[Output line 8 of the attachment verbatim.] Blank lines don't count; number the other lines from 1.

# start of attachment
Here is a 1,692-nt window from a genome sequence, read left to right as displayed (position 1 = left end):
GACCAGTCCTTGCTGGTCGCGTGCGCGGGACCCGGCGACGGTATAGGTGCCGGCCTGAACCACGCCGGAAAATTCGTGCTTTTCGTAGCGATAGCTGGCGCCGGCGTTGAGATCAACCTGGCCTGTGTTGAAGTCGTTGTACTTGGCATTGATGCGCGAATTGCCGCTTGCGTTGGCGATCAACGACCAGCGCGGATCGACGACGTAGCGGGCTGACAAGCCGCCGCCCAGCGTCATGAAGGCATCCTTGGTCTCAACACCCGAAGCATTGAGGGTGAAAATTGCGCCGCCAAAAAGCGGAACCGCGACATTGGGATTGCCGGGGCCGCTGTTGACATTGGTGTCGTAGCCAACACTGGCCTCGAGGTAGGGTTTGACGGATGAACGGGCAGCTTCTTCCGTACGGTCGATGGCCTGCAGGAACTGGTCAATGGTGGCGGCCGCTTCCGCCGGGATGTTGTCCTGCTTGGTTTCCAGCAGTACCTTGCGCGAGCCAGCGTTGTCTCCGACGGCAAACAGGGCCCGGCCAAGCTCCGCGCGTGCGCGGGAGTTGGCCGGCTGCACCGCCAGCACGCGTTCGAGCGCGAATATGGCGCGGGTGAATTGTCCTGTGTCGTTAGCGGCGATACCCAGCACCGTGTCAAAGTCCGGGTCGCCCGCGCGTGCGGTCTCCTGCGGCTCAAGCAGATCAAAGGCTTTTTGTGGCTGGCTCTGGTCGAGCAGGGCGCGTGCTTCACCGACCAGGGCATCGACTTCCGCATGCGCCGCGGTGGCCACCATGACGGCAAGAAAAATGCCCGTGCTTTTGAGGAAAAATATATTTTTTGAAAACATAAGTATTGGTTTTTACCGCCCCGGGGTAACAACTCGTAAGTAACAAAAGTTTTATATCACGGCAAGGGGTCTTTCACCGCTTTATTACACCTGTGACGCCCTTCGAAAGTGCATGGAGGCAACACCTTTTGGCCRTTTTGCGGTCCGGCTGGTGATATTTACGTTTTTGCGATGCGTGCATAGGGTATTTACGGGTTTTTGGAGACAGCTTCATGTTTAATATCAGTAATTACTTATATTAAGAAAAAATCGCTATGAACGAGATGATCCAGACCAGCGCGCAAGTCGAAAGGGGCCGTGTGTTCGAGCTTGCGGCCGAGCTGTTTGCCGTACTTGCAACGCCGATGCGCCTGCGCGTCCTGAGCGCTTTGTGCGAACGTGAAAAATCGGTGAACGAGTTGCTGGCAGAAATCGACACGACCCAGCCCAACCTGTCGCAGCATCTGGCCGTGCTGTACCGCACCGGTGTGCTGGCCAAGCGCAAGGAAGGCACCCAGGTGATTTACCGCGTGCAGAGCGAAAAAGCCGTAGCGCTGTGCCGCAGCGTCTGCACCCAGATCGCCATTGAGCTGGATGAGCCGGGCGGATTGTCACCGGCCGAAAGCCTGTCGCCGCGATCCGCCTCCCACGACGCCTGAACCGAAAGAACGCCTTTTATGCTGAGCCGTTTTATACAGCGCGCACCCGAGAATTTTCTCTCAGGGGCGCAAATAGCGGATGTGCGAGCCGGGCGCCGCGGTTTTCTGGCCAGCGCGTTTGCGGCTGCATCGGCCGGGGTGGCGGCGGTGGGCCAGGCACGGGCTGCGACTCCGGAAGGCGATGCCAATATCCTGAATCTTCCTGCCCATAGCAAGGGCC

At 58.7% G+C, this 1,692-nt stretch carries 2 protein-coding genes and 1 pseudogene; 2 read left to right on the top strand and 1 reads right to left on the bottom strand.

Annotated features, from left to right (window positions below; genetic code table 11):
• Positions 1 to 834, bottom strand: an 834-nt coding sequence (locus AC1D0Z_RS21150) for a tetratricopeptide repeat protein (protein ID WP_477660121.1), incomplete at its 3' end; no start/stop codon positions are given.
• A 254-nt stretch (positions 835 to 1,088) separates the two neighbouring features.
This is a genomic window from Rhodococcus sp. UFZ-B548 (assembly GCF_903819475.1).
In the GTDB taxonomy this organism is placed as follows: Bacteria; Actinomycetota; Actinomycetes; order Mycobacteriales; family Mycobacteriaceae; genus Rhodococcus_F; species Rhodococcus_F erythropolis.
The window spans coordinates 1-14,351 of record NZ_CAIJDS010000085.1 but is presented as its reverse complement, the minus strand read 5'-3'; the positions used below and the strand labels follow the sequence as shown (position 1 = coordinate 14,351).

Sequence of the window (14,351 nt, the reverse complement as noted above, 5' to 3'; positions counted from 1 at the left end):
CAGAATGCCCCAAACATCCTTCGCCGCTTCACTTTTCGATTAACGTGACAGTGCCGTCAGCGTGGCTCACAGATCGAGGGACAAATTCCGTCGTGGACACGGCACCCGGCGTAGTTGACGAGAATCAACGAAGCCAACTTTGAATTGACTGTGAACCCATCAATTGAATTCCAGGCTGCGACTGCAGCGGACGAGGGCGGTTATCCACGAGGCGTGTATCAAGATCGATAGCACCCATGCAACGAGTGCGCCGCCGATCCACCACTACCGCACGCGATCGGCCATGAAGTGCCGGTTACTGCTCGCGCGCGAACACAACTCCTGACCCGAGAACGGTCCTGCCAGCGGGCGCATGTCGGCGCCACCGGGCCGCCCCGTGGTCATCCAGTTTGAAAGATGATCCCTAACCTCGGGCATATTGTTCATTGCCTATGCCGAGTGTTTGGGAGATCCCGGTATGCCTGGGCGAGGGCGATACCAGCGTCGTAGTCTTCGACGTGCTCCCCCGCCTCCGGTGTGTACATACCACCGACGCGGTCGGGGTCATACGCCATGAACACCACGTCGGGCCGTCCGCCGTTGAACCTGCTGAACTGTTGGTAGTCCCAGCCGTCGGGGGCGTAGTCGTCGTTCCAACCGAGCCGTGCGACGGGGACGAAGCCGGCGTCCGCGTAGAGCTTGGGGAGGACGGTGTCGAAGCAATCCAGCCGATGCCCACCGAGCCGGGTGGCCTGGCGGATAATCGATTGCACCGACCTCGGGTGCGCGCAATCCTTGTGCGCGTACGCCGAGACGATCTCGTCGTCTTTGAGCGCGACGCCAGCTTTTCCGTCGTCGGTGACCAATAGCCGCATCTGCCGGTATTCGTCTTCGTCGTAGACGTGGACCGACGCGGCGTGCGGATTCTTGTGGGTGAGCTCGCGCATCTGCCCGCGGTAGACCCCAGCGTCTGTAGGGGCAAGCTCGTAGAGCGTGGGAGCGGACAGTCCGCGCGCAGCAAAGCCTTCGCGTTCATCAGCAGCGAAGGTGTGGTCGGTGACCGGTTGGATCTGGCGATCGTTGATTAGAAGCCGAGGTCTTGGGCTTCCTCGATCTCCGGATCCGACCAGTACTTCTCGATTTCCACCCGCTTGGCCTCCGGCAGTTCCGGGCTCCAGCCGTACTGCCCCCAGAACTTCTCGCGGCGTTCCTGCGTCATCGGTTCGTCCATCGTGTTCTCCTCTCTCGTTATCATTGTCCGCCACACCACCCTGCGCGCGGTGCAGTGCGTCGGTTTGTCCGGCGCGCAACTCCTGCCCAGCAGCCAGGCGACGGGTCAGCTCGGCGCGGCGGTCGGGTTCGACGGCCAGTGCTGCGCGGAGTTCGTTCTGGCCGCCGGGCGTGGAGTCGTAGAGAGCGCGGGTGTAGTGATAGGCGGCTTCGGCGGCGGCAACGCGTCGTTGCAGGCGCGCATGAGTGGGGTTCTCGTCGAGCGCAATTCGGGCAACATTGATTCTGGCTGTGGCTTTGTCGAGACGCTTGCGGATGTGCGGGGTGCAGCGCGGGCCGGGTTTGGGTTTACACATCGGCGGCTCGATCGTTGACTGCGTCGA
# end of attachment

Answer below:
In the GTDB taxonomy this organism is placed as follows: Bacteria; Actinomycetota; Actinomycetes; order Mycobacteriales; family Mycobacteriaceae; genus Rhodococcus_F; species Rhodococcus_F erythropolis.